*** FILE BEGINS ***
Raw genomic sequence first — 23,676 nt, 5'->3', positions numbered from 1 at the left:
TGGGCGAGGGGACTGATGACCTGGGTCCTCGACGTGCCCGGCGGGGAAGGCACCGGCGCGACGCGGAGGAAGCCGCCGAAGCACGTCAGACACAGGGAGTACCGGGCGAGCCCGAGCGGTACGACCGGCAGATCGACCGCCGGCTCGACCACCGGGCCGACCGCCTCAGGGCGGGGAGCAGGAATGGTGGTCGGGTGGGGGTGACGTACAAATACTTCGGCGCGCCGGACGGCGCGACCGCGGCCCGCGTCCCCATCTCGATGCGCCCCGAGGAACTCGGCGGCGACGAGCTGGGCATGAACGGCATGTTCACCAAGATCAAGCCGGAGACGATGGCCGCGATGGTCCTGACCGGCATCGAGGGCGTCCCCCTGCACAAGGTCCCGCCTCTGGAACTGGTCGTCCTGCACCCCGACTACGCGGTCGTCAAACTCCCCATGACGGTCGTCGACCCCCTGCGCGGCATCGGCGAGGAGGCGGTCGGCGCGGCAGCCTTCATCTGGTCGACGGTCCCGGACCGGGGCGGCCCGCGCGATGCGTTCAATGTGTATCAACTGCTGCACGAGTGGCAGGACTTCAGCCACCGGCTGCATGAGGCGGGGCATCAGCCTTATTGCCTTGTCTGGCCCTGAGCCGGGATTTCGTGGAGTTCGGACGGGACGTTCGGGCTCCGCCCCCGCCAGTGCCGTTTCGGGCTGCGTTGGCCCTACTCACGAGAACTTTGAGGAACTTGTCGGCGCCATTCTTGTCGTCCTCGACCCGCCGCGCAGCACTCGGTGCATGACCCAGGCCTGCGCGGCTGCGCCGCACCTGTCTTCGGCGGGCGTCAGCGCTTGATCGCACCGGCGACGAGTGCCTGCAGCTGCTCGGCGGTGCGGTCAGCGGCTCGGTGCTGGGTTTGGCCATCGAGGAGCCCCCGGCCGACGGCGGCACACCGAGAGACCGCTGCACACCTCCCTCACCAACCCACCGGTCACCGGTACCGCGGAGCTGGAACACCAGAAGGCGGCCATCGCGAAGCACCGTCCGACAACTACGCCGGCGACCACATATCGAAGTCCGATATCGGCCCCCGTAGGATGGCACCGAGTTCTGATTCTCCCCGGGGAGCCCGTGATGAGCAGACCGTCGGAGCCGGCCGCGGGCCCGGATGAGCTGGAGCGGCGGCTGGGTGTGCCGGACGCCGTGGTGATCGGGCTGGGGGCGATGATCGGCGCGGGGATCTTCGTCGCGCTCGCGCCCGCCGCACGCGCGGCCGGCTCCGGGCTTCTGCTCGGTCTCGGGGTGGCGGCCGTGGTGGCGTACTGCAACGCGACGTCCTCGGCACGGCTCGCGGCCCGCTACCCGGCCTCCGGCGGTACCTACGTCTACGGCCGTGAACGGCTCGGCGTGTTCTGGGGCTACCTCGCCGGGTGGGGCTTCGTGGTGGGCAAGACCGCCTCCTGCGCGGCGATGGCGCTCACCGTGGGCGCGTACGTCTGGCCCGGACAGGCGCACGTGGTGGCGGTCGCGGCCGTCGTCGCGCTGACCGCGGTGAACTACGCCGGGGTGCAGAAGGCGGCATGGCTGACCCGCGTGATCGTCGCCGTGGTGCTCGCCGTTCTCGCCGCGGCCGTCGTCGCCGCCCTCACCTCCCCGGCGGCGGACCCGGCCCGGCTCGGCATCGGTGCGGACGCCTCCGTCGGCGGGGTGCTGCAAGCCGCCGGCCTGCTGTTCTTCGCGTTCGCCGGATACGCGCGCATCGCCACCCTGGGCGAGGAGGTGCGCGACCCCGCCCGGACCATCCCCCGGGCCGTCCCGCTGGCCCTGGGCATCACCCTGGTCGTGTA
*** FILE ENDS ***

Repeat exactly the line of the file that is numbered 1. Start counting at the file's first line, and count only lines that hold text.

Raw genomic sequence first — 23,676 nt, 5'->3', positions numbered from 1 at the left: